In 2017, his ex-girlfriend Karrueche Tran was granted a five-year restraining order after sharing that he physically assaulted her, threatened to kill her and her friends and pushed her down a flight of stairs, among other violent text messages. Four years prior, Brown’s probation officer reported that the artist was kicked out of rehab after throwing a rock through his mother’s window. That same year, Frank Ocean claimed that Brown and “a couple of guys” (according to Ocean’s now-deleted tweet) attacked him while issuing homophobic slurs. Last year, a woman sued Brown for $20 million for drugging and raping her on a yacht. As of March 2023, an anonymous woman claimed that Brown physically assaulted his ex-girlfriend Ammika Harris while they were on vacation in Tulum.

His history of violence hasn’t always remained physical, and it eventually transferred into a harmful online presence, including his 2016 tweets that mocked Kehlani’s suicide attempt as a “sympathy ploy.” In the last four years, Brown has received multiple accusations of colorist behavior toward dark-skinned Black women, not to mention the texturist lyrics in his 2019 song “Need A Stack.” The Lil Wayne-assisted track was one of 33 on his ninth studio album Indigo, and the third verse clearly directed a harmful narrative toward Black women and their hair with the lyrics: “Only wanna fuck the Black bitches with the nice hair.”

Shortly after the controversy around these lyrics, Brown doubled down on them in the comment section of a post on Instagram blogosphere The Shade Room.

With all of these wrongdoings being public information, what exactly is the reason behind Brown’s neverending redemption campaign?

Perhaps Brown’s status as a former Hollywood heartthrob in the early 2000s led to the parasocial relationship that his fanbase of Black women (also known as Team Breezy) has developed. Prior to his relationship with Rihanna, Brown was undoubtedly a common crush among preteens alongside other R&B artists like Omarion and Bow Wow. In your teens, forming an adoration for an artist can lead you down the path of forming a parasocial relationship with an artist, which could result in developing unhealthy morals separating the art from the artist. For those that held a neutral perspective on Brown’s altercation with Rihanna or accepted her forgiveness of Brown, some of his fanbase may have chosen to overlook the rest of his violent offenses.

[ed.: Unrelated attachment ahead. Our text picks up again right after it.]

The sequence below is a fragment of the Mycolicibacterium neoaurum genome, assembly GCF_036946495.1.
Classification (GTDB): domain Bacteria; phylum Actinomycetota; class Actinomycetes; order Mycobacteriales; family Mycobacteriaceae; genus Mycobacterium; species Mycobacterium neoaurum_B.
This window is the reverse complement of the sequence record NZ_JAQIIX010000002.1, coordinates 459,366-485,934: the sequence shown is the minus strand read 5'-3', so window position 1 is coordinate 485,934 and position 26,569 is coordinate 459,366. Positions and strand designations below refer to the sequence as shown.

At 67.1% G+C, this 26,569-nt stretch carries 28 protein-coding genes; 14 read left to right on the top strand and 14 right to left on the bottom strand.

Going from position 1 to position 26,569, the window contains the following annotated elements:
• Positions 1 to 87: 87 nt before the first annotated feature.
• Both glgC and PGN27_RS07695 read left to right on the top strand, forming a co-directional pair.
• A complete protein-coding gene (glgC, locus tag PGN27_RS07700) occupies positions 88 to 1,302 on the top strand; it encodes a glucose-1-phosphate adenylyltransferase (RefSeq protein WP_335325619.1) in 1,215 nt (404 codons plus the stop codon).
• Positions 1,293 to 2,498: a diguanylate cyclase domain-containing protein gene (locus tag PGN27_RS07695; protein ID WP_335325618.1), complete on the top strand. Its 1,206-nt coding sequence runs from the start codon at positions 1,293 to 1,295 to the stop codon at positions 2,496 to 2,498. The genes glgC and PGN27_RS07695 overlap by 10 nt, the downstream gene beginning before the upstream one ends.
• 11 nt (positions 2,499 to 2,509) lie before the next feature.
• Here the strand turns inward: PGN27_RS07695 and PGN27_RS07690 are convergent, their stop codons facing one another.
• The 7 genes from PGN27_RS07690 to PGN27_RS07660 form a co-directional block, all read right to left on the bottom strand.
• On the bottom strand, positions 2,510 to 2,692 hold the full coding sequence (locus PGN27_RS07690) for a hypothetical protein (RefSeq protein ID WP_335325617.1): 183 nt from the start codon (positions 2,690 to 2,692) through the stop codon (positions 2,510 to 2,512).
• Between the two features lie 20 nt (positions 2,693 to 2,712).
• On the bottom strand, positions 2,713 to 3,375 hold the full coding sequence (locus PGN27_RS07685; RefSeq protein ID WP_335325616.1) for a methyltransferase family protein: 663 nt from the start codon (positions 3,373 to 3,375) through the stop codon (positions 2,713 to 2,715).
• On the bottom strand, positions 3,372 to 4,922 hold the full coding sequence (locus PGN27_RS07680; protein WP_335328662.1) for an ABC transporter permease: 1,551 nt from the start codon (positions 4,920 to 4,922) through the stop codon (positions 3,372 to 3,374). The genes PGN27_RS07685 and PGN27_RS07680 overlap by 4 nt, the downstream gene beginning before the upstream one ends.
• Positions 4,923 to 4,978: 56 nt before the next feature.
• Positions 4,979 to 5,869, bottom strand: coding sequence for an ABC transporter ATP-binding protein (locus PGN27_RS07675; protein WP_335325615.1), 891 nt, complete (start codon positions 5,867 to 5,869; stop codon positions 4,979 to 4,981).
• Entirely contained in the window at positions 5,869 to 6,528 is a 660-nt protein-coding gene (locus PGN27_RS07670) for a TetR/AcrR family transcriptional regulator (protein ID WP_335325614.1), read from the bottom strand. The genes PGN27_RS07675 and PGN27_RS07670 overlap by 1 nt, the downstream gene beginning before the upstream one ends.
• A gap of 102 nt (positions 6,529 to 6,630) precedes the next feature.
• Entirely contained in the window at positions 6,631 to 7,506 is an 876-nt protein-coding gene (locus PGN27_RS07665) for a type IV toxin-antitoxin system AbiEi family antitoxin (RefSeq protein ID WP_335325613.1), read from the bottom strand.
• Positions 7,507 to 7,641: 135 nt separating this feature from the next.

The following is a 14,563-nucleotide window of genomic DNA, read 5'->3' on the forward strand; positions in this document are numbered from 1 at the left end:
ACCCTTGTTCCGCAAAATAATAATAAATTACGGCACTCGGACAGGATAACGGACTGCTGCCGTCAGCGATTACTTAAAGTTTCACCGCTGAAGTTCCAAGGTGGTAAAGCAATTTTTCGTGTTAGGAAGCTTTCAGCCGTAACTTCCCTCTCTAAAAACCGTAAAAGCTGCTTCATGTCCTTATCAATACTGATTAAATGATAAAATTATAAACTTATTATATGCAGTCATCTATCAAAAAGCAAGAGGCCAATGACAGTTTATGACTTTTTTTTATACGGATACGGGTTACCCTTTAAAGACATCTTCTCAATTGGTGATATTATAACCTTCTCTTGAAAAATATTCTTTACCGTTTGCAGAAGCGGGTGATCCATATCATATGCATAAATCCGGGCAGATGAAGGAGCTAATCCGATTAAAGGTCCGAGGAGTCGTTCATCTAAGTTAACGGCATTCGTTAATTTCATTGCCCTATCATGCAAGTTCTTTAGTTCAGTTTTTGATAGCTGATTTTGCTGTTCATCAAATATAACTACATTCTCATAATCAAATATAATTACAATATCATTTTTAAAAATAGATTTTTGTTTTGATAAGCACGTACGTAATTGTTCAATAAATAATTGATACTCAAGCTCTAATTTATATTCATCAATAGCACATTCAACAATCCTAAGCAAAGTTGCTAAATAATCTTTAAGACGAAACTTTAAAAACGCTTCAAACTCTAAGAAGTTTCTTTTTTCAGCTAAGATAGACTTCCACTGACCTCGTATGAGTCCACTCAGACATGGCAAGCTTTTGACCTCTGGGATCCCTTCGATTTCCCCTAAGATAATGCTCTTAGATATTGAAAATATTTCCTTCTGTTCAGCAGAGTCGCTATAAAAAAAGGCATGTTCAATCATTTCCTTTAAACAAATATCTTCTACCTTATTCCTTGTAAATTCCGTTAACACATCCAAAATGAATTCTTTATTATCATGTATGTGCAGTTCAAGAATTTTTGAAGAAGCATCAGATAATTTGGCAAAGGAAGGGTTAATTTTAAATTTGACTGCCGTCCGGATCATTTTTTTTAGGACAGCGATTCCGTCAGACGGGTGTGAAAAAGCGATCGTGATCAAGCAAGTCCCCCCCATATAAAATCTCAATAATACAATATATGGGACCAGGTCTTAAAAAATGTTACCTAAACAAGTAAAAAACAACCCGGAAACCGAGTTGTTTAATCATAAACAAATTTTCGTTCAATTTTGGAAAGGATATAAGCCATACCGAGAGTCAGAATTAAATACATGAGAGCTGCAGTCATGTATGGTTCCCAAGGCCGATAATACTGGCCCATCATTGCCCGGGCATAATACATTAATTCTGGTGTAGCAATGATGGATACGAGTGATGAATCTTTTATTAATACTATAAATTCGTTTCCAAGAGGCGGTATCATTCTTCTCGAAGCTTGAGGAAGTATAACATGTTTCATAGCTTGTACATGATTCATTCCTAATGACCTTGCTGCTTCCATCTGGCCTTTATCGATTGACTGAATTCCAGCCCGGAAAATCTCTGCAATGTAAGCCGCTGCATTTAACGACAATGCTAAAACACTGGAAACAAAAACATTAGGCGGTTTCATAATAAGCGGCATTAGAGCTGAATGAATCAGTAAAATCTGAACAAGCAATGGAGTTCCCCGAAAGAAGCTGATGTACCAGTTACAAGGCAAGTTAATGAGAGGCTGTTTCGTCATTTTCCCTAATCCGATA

In an article for Refinery 29, writer Hanna Phifer suggests that internalized misogynoir seems to be at the root of the problem as to why Black women cannot fully separate themselves as Brown’s collaborators and fans. Somehow, the aforementioned colorism, texturism, homophobia and misogyny do not completely rid the internet of celebrating Brown’s backflips and musical accolades. With all of these factors under consideration, it's difficult to determine why Brown is deemed as a saving grace for a Black pop star’s rise to radio fame, especially at the cost of being alienated by your fanbase.

Considering that there’s an abundance of talented male artists in the R&B realm, fans are left wondering why Bailey didn’t opt for an artist that doesn’t have a history of being an abuser. Just weeks after she announced her song with Brown, others pointed out the disappointing similarity in TDE rapper Doechii’s announcement for a collaboration with fellow Florida rapper Kodak Black, who pleaded guilty to sexually assaulting a teenage girl in 2016. Her song, “What Is It (Block Boy),” has already been accompanied by a solo version without Black’s presence on the track, but the damage is already done.

The harm of not holding abusers accountable for their actions will more than likely not be forgotten by these artists' fanbases. It’s predictable that an incoming Black pop star will repeat this tired cycle of collaborations — but we can hope more artists will be transparent (like Cookiee Kawaii on working with Tyga) about their part in harming survivors and victims.

Photo via Getty